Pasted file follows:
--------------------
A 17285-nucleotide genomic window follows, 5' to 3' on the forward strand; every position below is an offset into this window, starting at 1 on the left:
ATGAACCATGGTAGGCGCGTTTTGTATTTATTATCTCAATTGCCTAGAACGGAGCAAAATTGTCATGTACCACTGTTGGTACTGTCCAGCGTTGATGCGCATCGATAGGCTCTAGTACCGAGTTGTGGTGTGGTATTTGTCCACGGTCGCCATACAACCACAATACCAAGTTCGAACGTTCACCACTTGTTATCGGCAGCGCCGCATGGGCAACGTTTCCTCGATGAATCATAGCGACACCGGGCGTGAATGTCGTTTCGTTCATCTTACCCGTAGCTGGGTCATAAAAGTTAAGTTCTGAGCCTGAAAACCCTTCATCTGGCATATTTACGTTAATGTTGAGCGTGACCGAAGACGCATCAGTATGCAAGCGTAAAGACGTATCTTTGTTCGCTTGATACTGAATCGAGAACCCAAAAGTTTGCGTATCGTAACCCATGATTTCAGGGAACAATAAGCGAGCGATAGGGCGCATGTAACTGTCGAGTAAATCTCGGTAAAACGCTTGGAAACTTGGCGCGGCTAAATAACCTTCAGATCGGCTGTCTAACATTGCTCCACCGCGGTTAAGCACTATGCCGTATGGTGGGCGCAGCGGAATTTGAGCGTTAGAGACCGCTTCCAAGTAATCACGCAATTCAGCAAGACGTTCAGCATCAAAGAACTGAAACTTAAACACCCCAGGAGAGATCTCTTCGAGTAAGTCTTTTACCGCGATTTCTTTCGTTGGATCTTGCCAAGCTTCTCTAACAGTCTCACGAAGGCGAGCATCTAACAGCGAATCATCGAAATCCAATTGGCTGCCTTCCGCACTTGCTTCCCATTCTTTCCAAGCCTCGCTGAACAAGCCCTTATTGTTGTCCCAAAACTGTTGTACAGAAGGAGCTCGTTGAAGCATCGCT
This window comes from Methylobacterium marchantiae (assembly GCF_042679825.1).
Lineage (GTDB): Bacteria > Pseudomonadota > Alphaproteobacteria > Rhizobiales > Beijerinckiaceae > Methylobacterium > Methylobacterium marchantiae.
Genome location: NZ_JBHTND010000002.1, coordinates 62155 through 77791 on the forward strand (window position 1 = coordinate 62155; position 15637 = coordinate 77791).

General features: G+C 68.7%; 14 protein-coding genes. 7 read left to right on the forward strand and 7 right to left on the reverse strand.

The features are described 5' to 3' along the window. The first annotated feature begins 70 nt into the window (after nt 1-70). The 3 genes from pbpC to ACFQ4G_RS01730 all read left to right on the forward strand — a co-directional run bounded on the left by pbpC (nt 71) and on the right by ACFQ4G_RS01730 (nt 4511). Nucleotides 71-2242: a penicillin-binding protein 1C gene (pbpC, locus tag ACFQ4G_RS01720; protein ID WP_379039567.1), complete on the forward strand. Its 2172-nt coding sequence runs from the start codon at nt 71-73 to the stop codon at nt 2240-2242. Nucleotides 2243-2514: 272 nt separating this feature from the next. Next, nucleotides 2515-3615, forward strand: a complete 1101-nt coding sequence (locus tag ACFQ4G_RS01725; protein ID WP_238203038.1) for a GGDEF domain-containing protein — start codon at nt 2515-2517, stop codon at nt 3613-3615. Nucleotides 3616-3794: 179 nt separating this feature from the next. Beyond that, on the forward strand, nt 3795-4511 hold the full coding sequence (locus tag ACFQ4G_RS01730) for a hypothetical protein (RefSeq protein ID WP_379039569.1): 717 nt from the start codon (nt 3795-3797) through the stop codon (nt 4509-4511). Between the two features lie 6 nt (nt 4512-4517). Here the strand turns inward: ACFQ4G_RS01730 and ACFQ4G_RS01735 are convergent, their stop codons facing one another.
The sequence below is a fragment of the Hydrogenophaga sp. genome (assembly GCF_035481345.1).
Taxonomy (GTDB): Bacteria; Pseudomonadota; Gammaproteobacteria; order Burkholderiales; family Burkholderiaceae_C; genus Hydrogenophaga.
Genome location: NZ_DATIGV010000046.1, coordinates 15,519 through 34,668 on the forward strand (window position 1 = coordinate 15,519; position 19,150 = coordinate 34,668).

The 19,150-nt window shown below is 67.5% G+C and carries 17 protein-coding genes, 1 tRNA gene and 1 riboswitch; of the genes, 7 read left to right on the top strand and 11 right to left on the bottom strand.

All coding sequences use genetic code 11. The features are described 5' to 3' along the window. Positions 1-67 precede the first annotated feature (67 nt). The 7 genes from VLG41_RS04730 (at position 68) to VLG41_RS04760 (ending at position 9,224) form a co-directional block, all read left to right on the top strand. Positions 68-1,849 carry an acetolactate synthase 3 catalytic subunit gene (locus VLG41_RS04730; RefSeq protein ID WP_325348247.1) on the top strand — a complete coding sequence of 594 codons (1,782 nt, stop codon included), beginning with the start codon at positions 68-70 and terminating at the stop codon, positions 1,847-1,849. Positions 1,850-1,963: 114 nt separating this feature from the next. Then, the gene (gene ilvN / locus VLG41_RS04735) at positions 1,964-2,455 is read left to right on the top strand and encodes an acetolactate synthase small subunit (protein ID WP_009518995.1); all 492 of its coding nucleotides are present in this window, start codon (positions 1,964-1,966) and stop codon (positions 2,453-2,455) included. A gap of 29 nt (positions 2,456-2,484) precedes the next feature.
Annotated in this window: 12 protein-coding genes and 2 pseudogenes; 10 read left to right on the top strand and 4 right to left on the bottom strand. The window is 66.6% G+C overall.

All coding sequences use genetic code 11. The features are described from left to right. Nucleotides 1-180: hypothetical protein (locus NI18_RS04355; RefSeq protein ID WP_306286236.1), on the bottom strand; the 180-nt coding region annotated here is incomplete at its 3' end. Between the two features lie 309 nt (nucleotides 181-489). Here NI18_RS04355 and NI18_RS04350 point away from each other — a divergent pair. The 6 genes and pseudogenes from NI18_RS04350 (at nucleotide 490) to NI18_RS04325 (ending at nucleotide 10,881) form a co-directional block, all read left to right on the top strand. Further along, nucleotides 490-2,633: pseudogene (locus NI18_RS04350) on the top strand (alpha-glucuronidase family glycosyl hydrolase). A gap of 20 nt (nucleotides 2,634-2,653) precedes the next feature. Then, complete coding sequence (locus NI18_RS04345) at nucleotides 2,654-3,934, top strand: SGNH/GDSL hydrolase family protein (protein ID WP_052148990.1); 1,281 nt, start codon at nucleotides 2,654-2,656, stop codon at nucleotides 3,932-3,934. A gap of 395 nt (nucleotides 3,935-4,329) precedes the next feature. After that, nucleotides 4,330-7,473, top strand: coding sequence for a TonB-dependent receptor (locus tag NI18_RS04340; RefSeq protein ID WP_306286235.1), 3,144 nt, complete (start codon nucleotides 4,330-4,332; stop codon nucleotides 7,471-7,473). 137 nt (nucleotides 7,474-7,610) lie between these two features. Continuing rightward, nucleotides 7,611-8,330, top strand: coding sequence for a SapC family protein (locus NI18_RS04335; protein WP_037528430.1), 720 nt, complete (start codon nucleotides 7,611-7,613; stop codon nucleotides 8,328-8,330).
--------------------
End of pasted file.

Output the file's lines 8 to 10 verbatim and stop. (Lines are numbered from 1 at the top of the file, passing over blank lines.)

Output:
The sequence below is a fragment of the Hydrogenophaga sp. genome (assembly GCF_035481345.1).
Taxonomy (GTDB): Bacteria; Pseudomonadota; Gammaproteobacteria; order Burkholderiales; family Burkholderiaceae_C; genus Hydrogenophaga.
Genome location: NZ_DATIGV010000046.1, coordinates 15,519 through 34,668 on the forward strand (window position 1 = coordinate 15,519; position 19,150 = coordinate 34,668).